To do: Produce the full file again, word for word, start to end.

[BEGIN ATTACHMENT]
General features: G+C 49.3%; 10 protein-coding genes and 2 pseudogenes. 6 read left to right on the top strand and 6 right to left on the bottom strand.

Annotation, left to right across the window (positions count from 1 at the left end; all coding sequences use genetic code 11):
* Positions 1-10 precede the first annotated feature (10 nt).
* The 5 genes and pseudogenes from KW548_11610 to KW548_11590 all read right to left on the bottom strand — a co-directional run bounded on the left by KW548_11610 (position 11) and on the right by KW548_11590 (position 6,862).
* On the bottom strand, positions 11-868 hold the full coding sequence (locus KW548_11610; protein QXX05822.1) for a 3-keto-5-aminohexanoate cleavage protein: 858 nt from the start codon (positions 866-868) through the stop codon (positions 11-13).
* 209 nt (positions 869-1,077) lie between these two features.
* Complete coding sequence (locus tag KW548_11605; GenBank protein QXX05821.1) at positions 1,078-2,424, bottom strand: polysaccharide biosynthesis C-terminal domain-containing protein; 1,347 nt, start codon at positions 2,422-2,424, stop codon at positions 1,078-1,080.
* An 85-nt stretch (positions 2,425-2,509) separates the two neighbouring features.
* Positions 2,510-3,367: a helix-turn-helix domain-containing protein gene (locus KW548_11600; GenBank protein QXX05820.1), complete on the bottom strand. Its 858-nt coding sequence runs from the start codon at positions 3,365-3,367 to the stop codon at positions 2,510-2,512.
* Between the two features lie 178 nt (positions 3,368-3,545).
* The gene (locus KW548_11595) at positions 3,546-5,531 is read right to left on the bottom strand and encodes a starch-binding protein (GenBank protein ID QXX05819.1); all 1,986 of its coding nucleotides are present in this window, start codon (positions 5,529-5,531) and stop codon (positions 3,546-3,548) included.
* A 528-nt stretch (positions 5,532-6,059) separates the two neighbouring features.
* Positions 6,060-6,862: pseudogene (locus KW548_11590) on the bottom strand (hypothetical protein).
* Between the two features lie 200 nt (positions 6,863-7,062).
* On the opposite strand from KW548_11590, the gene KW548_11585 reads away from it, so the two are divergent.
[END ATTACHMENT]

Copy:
General features: G+C 49.3%; 10 protein-coding genes and 2 pseudogenes. 6 read left to right on the top strand and 6 right to left on the bottom strand.

Annotation, left to right across the window (positions count from 1 at the left end; all coding sequences use genetic code 11):
* Positions 1-10 precede the first annotated feature (10 nt).
* The 5 genes and pseudogenes from KW548_11610 to KW548_11590 all read right to left on the bottom strand — a co-directional run bounded on the left by KW548_11610 (position 11) and on the right by KW548_11590 (position 6,862).
* On the bottom strand, positions 11-868 hold the full coding sequence (locus KW548_11610; protein QXX05822.1) for a 3-keto-5-aminohexanoate cleavage protein: 858 nt from the start codon (positions 866-868) through the stop codon (positions 11-13).
* 209 nt (positions 869-1,077) lie between these two features.
* Complete coding sequence (locus tag KW548_11605; GenBank protein QXX05821.1) at positions 1,078-2,424, bottom strand: polysaccharide biosynthesis C-terminal domain-containing protein; 1,347 nt, start codon at positions 2,422-2,424, stop codon at positions 1,078-1,080.
* An 85-nt stretch (positions 2,425-2,509) separates the two neighbouring features.
* Positions 2,510-3,367: a helix-turn-helix domain-containing protein gene (locus KW548_11600; GenBank protein QXX05820.1), complete on the bottom strand. Its 858-nt coding sequence runs from the start codon at positions 3,365-3,367 to the stop codon at positions 2,510-2,512.
* Between the two features lie 178 nt (positions 3,368-3,545).
* The gene (locus KW548_11595) at positions 3,546-5,531 is read right to left on the bottom strand and encodes a starch-binding protein (GenBank protein ID QXX05819.1); all 1,986 of its coding nucleotides are present in this window, start codon (positions 5,529-5,531) and stop codon (positions 3,546-3,548) included.
* A 528-nt stretch (positions 5,532-6,059) separates the two neighbouring features.
* Positions 6,060-6,862: pseudogene (locus KW548_11590) on the bottom strand (hypothetical protein).
* Between the two features lie 200 nt (positions 6,863-7,062).
* On the opposite strand from KW548_11590, the gene KW548_11585 reads away from it, so the two are divergent.